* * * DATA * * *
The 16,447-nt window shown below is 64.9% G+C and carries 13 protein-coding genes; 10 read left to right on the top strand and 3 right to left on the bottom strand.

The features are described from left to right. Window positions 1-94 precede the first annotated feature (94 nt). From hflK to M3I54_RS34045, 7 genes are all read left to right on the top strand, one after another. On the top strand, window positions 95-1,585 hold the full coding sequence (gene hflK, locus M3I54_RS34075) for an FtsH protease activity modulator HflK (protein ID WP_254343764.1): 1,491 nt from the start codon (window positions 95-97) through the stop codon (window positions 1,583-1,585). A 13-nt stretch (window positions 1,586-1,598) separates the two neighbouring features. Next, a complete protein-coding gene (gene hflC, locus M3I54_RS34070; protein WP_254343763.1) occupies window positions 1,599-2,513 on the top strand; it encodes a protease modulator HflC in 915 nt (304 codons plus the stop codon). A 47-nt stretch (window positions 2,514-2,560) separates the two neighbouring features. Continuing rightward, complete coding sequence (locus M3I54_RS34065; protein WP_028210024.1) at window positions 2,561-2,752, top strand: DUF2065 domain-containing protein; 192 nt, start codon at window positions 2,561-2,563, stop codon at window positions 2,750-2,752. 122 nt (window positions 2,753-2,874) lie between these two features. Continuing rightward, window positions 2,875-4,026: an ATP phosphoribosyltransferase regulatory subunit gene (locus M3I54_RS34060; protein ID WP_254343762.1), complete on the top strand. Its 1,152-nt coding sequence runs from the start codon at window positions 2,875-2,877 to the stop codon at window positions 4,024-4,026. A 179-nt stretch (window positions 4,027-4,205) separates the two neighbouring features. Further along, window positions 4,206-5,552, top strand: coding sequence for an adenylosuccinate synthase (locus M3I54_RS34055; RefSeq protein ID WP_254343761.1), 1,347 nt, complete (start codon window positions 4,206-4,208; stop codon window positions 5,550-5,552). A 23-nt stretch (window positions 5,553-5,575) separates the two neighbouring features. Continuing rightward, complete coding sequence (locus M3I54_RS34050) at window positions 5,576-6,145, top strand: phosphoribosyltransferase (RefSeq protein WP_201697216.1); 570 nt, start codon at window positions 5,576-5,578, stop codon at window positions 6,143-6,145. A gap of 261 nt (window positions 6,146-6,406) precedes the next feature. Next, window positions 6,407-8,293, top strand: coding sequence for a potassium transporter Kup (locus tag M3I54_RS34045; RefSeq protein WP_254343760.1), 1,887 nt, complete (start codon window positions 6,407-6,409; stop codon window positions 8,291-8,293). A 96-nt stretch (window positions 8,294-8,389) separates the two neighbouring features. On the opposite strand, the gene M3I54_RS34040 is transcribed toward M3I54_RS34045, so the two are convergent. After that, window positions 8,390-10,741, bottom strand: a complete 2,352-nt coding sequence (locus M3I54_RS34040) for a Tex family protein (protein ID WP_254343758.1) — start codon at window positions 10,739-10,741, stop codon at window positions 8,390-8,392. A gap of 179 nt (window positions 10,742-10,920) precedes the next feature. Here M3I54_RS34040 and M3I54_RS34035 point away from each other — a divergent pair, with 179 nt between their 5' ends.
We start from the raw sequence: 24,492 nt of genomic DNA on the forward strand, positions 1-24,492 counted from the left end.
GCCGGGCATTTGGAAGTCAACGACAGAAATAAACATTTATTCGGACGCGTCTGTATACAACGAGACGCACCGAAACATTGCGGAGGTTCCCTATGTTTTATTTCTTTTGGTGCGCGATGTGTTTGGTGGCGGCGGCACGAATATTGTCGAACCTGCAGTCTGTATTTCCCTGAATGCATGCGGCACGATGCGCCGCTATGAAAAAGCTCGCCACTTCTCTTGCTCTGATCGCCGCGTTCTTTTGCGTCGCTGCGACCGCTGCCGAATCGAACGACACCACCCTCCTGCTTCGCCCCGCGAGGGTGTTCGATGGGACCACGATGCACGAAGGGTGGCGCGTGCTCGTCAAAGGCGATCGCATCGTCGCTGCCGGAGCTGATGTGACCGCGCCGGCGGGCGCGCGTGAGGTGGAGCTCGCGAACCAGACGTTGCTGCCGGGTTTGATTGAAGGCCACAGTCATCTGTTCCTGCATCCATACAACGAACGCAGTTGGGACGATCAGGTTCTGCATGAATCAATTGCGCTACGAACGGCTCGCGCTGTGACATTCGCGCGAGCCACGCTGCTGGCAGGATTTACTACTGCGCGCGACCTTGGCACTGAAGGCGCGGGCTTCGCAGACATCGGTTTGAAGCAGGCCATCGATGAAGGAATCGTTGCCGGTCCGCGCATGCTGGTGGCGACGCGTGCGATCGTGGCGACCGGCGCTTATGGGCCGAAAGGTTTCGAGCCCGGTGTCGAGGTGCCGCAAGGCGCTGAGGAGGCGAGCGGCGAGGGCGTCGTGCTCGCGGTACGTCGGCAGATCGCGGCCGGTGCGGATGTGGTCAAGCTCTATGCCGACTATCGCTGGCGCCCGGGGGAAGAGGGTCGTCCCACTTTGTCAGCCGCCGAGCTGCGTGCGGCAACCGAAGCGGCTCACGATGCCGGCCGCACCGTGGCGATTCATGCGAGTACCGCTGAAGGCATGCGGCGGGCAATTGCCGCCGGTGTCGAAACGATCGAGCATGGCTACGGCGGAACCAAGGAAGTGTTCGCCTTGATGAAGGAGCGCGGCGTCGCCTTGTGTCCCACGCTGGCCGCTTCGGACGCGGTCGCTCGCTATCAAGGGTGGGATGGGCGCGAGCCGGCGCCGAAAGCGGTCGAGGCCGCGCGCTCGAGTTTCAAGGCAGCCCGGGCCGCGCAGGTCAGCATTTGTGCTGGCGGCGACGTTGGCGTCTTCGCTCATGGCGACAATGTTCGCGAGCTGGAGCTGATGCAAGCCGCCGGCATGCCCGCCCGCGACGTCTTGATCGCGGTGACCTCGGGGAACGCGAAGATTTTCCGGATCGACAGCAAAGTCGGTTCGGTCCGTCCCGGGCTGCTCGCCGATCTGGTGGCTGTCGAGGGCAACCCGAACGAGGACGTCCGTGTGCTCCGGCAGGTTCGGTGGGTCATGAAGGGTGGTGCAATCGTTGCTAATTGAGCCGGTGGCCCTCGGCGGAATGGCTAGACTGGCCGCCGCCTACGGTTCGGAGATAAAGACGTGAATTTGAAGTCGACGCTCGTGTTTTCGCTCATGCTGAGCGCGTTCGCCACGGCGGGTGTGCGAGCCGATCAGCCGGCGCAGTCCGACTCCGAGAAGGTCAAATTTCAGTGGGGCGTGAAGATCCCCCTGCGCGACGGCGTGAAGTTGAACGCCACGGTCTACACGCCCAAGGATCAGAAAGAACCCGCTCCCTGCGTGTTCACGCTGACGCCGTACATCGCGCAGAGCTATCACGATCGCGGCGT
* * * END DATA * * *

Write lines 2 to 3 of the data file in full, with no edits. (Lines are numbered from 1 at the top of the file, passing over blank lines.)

The features are described from left to right. Window positions 1-94 precede the first annotated feature (94 nt). From hflK to M3I54_RS34045, 7 genes are all read left to right on the top strand, one after another. On the top strand, window positions 95-1,585 hold the full coding sequence (gene hflK, locus M3I54_RS34075) for an FtsH protease activity modulator HflK (protein ID WP_254343764.1): 1,491 nt from the start codon (window positions 95-97) through the stop codon (window positions 1,583-1,585). A 13-nt stretch (window positions 1,586-1,598) separates the two neighbouring features. Next, a complete protein-coding gene (gene hflC, locus M3I54_RS34070; protein WP_254343763.1) occupies window positions 1,599-2,513 on the top strand; it encodes a protease modulator HflC in 915 nt (304 codons plus the stop codon). A 47-nt stretch (window positions 2,514-2,560) separates the two neighbouring features. Continuing rightward, complete coding sequence (locus M3I54_RS34065; protein WP_028210024.1) at window positions 2,561-2,752, top strand: DUF2065 domain-containing protein; 192 nt, start codon at window positions 2,561-2,563, stop codon at window positions 2,750-2,752. 122 nt (window positions 2,753-2,874) lie between these two features. Continuing rightward, window positions 2,875-4,026: an ATP phosphoribosyltransferase regulatory subunit gene (locus M3I54_RS34060; protein ID WP_254343762.1), complete on the top strand. Its 1,152-nt coding sequence runs from the start codon at window positions 2,875-2,877 to the stop codon at window positions 4,024-4,026. A 179-nt stretch (window positions 4,027-4,205) separates the two neighbouring features. Further along, window positions 4,206-5,552, top strand: coding sequence for an adenylosuccinate synthase (locus M3I54_RS34055; RefSeq protein ID WP_254343761.1), 1,347 nt, complete (start codon window positions 4,206-4,208; stop codon window positions 5,550-5,552). A 23-nt stretch (window positions 5,553-5,575) separates the two neighbouring features. Continuing rightward, complete coding sequence (locus M3I54_RS34050) at window positions 5,576-6,145, top strand: phosphoribosyltransferase (RefSeq protein WP_201697216.1); 570 nt, start codon at window positions 5,576-5,578, stop codon at window positions 6,143-6,145. A gap of 261 nt (window positions 6,146-6,406) precedes the next feature. Next, window positions 6,407-8,293, top strand: coding sequence for a potassium transporter Kup (locus tag M3I54_RS34045; RefSeq protein WP_254343760.1), 1,887 nt, complete (start codon window positions 6,407-6,409; stop codon window positions 8,291-8,293). A 96-nt stretch (window positions 8,294-8,389) separates the two neighbouring features. On the opposite strand, the gene M3I54_RS34040 is transcribed toward M3I54_RS34045, so the two are convergent. After that, window positions 8,390-10,741, bottom strand: a complete 2,352-nt coding sequence (locus M3I54_RS34040) for a Tex family protein (protein ID WP_254343758.1) — start codon at window positions 10,739-10,741, stop codon at window positions 8,390-8,392. A gap of 179 nt (window positions 10,742-10,920) precedes the next feature. Here M3I54_RS34040 and M3I54_RS34035 point away from each other — a divergent pair, with 179 nt between their 5' ends.
We start from the raw sequence: 24,492 nt of genomic DNA on the forward strand, positions 1-24,492 counted from the left end.